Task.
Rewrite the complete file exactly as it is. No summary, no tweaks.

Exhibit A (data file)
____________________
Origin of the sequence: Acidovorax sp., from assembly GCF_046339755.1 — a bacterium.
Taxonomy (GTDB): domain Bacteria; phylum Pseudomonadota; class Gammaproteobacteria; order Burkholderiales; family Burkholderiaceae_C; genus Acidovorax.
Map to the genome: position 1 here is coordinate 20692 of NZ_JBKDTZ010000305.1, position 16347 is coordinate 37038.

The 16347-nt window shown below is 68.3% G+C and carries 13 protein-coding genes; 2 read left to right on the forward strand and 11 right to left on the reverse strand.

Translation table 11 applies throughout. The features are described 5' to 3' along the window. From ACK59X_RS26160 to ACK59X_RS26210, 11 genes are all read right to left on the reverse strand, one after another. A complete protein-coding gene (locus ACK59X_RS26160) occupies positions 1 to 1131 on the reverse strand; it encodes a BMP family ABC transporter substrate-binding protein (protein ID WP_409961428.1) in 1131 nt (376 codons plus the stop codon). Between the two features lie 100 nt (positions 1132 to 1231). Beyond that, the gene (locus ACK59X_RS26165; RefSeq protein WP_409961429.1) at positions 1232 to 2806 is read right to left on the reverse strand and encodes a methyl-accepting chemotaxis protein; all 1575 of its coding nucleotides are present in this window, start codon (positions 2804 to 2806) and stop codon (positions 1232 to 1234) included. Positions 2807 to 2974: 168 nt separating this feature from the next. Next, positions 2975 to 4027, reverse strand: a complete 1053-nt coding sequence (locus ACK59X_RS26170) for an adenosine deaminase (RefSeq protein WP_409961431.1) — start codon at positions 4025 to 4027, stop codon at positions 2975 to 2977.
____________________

Origin of the sequence: Acidovorax sp., from assembly GCF_046339755.1 — a bacterium.
Taxonomy (GTDB): domain Bacteria; phylum Pseudomonadota; class Gammaproteobacteria; order Burkholderiales; family Burkholderiaceae_C; genus Acidovorax.
Map to the genome: position 1 here is coordinate 20692 of NZ_JBKDTZ010000305.1, position 16347 is coordinate 37038.

The 16347-nt window shown below is 68.3% G+C and carries 13 protein-coding genes; 2 read left to right on the forward strand and 11 right to left on the reverse strand.

Translation table 11 applies throughout. The features are described 5' to 3' along the window. From ACK59X_RS26160 to ACK59X_RS26210, 11 genes are all read right to left on the reverse strand, one after another. A complete protein-coding gene (locus ACK59X_RS26160) occupies positions 1 to 1131 on the reverse strand; it encodes a BMP family ABC transporter substrate-binding protein (protein ID WP_409961428.1) in 1131 nt (376 codons plus the stop codon). Between the two features lie 100 nt (positions 1132 to 1231). Beyond that, the gene (locus ACK59X_RS26165; RefSeq protein WP_409961429.1) at positions 1232 to 2806 is read right to left on the reverse strand and encodes a methyl-accepting chemotaxis protein; all 1575 of its coding nucleotides are present in this window, start codon (positions 2804 to 2806) and stop codon (positions 1232 to 1234) included. Positions 2807 to 2974: 168 nt separating this feature from the next. Next, positions 2975 to 4027, reverse strand: a complete 1053-nt coding sequence (locus ACK59X_RS26170) for an adenosine deaminase (RefSeq protein WP_409961431.1) — start codon at positions 4025 to 4027, stop codon at positions 2975 to 2977.